Only two NBA players are left on the roster, and they're far from stars: guard Cory Joseph and big man Khem Birch. Coach Nick Nurse, who just led the Toronto Raptors to a surprise NBA title, is one of the more creative and respected coaches in the league. He'll try to get the most out of a depleted roster that at least has some shooting. Solid European-team pros Kevin Pangos and Kyle Wiltjer have both looked good during Canada's exhibition tour. Brady Heslip, who finally joined the team for its final exhibition, is another excellent long-range shooter. Forward Oshae Brissett (technically a Raptor after signing a contract that will get him invited to training camp) put up good scoring and rebounding numbers in the warmup games. But his status is up in the air after he sat out the last one with an injury.

What's Canada's goal?

Obviously they'd like to win the tournament, but the main job is to get one of those two Olympic spots up for grabs for countries from the Americas region. You have to figure the U.S. gets one, so Canada will most likely be competing with five countries for the other: Argentina, Brazil, Dominican Republic, Puerto Rico and Venezuela.

In order to place higher than those countries, Canada will almost certainly have to make it out of its group. Remember, only the top two advance, and Canada is one of three solid teams in Group H. Australia is without its best player, 76ers star Ben Simmons, but it still has a handful of decent NBA role players. You may know Patty Mills, Matthew Dellavedova, Joe Ingles and Andrew Bogut. Lithuania has former Raptor Jonas Valanciunas and a highly regarded young NBA player in Domantas Sabonis (son of the great Arvydas Sabonis). Senegal is weak. Canada has to beat them.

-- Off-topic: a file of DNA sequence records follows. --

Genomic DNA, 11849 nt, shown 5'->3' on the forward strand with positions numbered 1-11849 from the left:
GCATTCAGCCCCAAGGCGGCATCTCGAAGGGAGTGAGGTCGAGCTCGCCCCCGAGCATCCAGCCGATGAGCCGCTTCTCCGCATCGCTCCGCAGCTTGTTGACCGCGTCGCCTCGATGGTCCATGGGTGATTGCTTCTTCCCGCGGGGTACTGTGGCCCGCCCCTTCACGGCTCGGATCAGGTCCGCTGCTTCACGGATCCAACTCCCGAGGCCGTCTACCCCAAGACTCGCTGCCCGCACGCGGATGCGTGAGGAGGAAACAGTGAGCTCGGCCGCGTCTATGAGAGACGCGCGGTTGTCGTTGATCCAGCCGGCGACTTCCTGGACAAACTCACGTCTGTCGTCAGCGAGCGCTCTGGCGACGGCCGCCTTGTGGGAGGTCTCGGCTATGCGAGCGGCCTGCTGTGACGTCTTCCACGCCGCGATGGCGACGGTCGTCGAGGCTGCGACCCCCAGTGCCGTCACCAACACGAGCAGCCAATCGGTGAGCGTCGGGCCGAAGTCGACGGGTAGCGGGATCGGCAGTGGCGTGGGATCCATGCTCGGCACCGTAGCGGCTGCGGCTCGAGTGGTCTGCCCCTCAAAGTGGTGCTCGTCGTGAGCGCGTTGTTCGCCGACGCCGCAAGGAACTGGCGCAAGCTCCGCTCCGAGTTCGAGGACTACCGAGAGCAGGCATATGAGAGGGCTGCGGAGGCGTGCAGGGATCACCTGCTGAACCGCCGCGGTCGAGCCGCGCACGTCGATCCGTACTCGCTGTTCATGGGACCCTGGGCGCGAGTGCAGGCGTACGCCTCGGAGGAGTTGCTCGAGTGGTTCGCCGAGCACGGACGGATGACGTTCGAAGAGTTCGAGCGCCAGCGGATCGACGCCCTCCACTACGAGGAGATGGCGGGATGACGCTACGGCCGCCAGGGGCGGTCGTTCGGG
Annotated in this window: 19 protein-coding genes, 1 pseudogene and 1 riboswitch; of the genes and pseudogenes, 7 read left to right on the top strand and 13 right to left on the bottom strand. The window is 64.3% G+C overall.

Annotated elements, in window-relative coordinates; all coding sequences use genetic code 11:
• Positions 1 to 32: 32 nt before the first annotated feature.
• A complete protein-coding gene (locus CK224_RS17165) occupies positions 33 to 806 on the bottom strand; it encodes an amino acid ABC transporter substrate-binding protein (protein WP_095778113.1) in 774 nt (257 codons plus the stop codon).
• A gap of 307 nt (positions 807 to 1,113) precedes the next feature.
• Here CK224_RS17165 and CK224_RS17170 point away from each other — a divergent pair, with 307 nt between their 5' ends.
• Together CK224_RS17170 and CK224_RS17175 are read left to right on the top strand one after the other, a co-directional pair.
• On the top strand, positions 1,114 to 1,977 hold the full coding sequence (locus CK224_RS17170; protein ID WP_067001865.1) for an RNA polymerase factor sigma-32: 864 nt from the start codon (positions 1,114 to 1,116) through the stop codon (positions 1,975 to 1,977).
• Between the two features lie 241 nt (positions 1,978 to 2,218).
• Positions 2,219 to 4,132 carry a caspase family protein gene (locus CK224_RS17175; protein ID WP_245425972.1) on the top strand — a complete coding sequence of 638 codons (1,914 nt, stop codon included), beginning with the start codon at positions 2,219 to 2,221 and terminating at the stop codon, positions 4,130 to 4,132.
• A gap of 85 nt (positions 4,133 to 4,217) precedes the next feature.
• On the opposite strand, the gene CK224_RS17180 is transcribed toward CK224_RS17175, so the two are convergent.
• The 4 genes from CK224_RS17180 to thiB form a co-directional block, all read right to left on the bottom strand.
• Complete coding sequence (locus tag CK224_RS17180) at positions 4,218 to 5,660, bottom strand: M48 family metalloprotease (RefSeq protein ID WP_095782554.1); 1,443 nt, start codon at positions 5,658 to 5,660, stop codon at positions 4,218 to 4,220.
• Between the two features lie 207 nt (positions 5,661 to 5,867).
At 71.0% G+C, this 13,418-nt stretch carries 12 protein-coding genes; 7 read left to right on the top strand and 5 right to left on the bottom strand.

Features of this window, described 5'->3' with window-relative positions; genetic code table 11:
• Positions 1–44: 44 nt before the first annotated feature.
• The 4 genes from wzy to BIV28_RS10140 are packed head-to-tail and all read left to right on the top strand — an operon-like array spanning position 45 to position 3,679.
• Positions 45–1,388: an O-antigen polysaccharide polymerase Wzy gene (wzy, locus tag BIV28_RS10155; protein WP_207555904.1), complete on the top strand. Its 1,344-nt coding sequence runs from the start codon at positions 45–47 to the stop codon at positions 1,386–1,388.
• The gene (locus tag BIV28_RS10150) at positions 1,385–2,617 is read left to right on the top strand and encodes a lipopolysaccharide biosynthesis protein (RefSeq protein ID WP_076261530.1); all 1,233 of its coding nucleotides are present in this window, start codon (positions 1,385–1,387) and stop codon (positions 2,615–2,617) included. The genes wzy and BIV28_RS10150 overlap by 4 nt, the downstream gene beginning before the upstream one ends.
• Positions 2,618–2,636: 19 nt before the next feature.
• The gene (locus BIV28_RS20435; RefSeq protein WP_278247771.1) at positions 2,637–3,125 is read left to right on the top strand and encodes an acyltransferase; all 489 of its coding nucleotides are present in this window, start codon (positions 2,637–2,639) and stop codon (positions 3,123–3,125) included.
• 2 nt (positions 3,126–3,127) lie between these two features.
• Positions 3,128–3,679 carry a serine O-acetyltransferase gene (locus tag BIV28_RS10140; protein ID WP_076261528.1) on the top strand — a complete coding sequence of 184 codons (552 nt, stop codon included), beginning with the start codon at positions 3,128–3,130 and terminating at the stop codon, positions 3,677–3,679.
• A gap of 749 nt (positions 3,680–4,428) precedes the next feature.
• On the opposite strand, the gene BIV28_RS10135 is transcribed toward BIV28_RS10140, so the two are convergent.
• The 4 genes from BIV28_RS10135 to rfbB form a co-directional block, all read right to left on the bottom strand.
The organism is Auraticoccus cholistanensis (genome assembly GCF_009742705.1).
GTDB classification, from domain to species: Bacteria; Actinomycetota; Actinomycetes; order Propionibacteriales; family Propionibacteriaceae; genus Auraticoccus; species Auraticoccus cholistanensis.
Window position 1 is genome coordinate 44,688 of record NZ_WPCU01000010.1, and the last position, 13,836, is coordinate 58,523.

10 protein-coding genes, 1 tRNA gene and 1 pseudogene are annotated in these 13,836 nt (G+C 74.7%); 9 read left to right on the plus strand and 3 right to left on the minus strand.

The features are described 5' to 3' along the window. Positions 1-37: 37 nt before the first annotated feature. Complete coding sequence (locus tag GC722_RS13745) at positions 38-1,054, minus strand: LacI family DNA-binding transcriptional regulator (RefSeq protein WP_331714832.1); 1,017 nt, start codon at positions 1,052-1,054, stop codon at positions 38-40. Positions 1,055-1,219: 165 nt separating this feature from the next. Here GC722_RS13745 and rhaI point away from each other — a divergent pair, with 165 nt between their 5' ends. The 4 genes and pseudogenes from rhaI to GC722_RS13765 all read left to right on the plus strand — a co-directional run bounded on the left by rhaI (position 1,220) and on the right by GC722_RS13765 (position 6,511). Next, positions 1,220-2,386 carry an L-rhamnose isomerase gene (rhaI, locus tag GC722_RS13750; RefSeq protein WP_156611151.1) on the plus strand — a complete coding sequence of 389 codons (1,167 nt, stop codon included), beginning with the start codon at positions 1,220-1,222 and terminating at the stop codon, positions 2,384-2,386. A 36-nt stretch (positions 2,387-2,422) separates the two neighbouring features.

Pinnacle has Canada as the third best team in the group, but it's tight. The betting odds imply Australia has about a 37 per cent chance to win the group, followed by Lithuania (34 per cent) and Canada (28 per cent).

Remember, though, Canada's Olympic hopes can't completely die here. There's still the four last-chance qualifying tournaments next July. The 16 teams that do the best at the World Cup without clinching an Olympic spot automatically get into one of those, plus two "selected" teams from each of four regions (Americas, Europe, Africa, Asia/Oceania). It's unclear what "selected" means, and maybe Canada's NBA talent will catch the eye of the selectors. In any case, if it comes down to a last-minute qualifier, we'll have to hope those missing NBA players show up for it.

Canada's World Cup schedule:

  • Sept. 1: Australia 108, Canada 92.
  • Sept. 3 at 7:30 a.m ET vs. Lithuania.
  • Sept 5 at 3:30 a.m. ET vs. Senegal.

You can watch Team Canada's FIBA World Cup opener against Australia on Road to the Olympic Games on Sunday at 1 p.m. ET.

In Canada, the entire tournament will be streamed live, exclusively on DAZN.